1. Become thoroughly familiar with the play.
2. Attend blocking rehearsals or run-throughs with the Master Electrician to observe entrances, exits and major business of the actors.
3. Obtain a script for your use in the booth from the Lighting Designer.
4. Obtain enough tracking sheets for each major cue from the Theatre Technical Director.
5. Learn how to operate the control board from the Master Electrician.
6. Study the light plot for areas, specials, backing lights, etc.
1. May be required to attend focusing session and heat or dim individual lights as they are called for.
1. Set light levels for each scene or for each change of lights within a scene as called for by the Lighting Designer.
2. Record each dimmer reading on the appropriate form in soft pencil only as each scene is set.
3. Know what action must be taken to go from cue to cue and record everything you do in the script so that in an emergency the Master Electrician can take over. Erase old orders and record new changes as they are made, however ephemeral.
4. You may receive orders to change cues, timing or sequences only from the Lighting Designer or Stage Manager during the show.
5. Practice on your own in a dry-run situation, if necessary, after the first technical rehearsal until you know your board, the play, the cues and the lights you are controlling.
6. If headsets are being used for communication among the production crew, keep yours on even though you are not expecting a cue or other communication. If you do take your headset off, inform the crew members that you will be off headset and when you will be back on headset. Report same when you come back on.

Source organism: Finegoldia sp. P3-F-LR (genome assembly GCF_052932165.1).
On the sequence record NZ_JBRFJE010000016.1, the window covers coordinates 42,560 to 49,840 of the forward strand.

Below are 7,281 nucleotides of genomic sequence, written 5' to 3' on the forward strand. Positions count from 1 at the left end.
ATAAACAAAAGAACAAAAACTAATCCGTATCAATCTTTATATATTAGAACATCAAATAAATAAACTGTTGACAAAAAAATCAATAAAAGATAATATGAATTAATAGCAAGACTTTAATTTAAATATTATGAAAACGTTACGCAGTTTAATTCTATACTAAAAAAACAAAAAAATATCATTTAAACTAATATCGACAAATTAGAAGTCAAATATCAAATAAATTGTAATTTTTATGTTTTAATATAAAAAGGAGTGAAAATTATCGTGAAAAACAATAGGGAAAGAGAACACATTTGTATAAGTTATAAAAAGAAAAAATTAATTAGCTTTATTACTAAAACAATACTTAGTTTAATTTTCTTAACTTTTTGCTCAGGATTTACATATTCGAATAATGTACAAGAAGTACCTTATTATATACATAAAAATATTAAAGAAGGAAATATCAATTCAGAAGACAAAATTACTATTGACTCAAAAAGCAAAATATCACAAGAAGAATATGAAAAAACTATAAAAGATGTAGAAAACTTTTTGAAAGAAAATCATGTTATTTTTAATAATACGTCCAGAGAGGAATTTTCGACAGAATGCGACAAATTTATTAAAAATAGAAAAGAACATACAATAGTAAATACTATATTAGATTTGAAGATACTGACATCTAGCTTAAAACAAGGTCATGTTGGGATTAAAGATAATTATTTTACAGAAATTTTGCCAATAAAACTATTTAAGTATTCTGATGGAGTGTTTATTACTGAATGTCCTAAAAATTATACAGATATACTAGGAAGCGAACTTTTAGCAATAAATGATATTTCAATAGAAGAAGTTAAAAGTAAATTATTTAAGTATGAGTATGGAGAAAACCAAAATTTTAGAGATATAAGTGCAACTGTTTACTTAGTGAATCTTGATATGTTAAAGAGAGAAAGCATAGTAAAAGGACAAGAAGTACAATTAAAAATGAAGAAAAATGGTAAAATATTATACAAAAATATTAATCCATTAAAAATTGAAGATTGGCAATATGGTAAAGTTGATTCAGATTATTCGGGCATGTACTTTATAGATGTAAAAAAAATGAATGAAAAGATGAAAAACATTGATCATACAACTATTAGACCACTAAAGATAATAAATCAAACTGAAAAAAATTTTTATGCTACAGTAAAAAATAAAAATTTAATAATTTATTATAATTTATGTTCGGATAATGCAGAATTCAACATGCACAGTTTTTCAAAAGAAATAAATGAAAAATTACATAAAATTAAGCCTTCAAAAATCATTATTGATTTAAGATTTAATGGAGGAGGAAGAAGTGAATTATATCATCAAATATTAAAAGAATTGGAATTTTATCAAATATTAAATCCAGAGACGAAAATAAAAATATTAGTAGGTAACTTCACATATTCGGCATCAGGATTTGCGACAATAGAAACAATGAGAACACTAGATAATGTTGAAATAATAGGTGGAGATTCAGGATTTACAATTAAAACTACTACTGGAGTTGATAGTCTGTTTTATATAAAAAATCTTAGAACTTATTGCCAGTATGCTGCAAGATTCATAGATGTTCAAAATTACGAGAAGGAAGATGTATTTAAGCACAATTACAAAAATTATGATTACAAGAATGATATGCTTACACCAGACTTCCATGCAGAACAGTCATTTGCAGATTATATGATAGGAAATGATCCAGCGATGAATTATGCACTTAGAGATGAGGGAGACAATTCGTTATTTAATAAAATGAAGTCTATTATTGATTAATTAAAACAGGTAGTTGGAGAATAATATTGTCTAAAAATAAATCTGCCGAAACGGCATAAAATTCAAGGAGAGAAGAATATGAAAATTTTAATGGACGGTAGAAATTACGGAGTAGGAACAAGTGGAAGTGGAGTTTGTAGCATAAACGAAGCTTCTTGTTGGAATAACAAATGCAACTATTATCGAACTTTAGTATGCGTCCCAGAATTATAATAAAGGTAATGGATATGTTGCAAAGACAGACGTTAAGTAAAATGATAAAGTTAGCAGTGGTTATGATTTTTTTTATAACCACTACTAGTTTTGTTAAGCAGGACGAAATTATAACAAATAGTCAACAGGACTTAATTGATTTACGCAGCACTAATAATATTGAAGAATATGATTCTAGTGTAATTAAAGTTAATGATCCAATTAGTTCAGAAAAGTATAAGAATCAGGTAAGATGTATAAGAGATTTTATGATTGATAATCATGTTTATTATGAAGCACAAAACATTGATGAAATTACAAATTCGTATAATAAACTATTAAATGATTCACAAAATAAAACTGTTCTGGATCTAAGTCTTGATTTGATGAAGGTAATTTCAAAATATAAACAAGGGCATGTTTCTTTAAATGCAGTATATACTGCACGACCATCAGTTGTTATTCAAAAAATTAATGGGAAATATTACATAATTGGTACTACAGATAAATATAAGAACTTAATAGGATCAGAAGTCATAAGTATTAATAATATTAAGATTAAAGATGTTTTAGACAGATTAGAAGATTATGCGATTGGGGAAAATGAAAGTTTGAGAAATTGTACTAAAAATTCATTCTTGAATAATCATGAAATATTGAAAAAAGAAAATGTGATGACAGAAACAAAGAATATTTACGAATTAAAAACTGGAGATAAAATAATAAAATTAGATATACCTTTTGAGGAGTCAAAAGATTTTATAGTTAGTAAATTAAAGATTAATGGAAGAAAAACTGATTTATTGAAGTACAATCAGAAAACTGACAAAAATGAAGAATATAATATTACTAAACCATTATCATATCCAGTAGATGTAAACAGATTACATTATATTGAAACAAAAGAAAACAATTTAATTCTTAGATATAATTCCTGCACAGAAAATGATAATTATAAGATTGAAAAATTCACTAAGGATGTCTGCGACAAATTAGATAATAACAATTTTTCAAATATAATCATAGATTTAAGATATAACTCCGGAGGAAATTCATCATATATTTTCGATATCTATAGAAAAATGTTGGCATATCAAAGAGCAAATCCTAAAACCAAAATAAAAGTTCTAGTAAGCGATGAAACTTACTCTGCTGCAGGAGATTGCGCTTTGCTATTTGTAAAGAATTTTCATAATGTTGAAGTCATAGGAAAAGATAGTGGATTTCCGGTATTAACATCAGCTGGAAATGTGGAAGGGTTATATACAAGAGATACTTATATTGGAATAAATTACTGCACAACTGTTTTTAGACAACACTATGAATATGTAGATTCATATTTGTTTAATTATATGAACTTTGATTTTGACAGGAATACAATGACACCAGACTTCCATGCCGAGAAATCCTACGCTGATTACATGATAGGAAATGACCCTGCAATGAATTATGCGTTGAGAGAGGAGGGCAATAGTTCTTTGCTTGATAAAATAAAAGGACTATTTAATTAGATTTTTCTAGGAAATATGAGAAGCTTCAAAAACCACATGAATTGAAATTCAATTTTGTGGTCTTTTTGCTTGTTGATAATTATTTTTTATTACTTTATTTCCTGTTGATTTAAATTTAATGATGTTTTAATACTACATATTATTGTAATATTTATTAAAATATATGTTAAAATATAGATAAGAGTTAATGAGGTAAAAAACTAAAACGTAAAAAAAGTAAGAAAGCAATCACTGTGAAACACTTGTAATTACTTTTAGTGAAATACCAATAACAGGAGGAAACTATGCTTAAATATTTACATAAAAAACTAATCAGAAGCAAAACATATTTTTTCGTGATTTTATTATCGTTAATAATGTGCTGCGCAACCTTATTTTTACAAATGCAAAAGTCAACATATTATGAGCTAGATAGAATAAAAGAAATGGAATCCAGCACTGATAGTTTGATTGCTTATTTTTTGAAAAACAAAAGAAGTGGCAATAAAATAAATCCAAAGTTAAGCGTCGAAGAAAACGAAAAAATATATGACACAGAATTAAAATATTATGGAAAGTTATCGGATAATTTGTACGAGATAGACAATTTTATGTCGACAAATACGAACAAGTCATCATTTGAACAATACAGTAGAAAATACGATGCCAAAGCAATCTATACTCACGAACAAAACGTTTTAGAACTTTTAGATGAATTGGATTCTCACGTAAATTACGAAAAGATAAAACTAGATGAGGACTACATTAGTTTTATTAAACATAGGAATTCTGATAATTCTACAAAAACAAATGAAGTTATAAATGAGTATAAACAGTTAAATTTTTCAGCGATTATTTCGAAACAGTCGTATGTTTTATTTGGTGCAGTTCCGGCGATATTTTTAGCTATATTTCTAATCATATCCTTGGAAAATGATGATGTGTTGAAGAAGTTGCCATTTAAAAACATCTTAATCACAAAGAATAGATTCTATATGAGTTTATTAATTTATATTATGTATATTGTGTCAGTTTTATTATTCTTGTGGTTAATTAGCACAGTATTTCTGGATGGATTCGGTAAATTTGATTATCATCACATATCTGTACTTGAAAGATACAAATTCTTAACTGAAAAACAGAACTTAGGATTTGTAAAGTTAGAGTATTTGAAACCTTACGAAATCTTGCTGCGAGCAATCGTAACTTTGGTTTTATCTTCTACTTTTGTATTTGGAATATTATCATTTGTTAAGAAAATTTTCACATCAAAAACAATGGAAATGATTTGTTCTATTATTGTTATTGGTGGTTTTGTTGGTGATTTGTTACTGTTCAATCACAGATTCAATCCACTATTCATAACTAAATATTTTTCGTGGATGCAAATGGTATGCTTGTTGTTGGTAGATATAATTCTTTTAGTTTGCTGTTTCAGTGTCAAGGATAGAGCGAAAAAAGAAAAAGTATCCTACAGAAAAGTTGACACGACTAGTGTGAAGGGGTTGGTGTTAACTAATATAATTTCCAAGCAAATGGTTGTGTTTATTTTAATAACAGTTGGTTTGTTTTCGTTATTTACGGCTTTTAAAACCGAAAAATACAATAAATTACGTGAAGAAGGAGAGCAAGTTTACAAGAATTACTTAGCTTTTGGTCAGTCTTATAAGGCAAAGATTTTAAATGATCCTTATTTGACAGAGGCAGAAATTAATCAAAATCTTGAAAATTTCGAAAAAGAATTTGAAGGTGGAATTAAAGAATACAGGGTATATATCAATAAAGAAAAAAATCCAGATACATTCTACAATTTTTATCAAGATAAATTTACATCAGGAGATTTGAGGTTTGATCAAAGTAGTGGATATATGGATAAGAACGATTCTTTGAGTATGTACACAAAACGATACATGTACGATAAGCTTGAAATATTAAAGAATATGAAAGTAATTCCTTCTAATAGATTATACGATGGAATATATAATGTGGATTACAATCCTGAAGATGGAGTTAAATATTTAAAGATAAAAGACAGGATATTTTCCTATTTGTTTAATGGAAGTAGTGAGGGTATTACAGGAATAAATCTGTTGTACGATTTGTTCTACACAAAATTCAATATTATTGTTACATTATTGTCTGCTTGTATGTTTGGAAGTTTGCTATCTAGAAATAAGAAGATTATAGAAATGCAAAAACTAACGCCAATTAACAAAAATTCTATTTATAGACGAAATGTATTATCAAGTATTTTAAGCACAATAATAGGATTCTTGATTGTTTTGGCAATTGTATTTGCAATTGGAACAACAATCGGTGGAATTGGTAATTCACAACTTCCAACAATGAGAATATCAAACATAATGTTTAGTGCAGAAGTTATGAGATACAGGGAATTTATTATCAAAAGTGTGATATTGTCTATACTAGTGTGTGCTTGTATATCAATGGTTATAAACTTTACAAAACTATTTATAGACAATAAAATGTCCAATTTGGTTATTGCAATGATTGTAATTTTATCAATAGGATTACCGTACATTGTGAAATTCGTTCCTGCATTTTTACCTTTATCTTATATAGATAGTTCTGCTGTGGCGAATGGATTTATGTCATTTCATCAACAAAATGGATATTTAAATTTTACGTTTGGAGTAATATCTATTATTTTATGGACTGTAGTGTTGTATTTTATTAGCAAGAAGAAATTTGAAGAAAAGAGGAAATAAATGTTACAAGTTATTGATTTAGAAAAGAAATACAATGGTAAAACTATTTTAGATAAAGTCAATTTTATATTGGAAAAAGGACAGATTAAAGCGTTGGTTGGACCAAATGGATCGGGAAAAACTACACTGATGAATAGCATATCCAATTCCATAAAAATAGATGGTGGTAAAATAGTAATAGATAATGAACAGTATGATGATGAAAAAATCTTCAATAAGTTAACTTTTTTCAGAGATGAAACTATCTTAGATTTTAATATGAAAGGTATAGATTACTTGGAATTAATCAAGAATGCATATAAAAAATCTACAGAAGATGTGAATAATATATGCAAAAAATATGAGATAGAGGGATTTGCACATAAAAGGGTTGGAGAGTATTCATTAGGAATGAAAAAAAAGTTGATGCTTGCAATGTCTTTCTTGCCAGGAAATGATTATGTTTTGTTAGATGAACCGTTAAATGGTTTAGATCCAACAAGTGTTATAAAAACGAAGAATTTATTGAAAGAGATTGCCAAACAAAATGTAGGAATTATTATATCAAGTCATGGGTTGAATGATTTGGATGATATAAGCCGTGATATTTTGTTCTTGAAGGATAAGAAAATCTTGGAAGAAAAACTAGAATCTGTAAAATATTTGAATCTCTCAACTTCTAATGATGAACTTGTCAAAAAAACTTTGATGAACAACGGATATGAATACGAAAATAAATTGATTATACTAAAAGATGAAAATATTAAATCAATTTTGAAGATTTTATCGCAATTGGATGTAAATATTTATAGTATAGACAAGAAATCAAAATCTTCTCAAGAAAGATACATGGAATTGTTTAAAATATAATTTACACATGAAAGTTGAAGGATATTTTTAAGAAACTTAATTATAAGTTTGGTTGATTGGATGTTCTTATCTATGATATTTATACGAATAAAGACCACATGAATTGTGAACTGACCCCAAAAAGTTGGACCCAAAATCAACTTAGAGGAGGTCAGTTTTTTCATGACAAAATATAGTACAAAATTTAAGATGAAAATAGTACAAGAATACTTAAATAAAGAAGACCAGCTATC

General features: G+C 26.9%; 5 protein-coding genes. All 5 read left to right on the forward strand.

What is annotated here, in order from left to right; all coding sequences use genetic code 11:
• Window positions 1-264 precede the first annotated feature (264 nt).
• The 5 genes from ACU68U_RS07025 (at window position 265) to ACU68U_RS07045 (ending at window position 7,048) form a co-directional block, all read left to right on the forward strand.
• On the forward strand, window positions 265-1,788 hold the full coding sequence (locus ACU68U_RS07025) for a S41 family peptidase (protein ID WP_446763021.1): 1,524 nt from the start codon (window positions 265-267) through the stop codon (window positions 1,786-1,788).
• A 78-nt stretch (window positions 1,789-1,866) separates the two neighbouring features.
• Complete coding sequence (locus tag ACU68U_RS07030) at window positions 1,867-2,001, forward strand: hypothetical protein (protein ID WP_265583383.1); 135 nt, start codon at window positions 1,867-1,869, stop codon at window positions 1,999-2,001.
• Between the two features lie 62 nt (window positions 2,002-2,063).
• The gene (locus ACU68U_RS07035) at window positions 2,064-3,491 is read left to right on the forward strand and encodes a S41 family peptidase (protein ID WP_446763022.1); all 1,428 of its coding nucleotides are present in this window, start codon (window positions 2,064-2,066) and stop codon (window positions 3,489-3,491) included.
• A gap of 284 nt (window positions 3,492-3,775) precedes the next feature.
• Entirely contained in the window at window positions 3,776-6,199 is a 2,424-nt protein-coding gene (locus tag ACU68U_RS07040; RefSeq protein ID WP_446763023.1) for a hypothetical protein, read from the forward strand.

7. Lighting alone cannot make a bad show good, but it can make a good show bad.
Dress Rehearsal and Performances
1. Let no one enter the control booth except the actual control board operator. Ask anyone else to leave and enforce it!
2. Maintain as near-absolute silence as possible in the booth.
3. Do not bring drinks into the booth or allow drinks to be brought in. One spilled container might short out the whole board. Cost? $ 7,000.00.
4. Concentrate on your work.
5. Be alert. Don’t get caught napping through a cue. Always know what your action will be and prepare for it.
6. Develop a light, delicate tough, e.g., don’t “whomp” up house lights after a dimly lit scene.
1. Clean control booth and control board, remove labels and markings that you have made.
2. Run all dimmers to 0.
3. Put everything in order.
4. Assist the rest of the lighting crew on stage.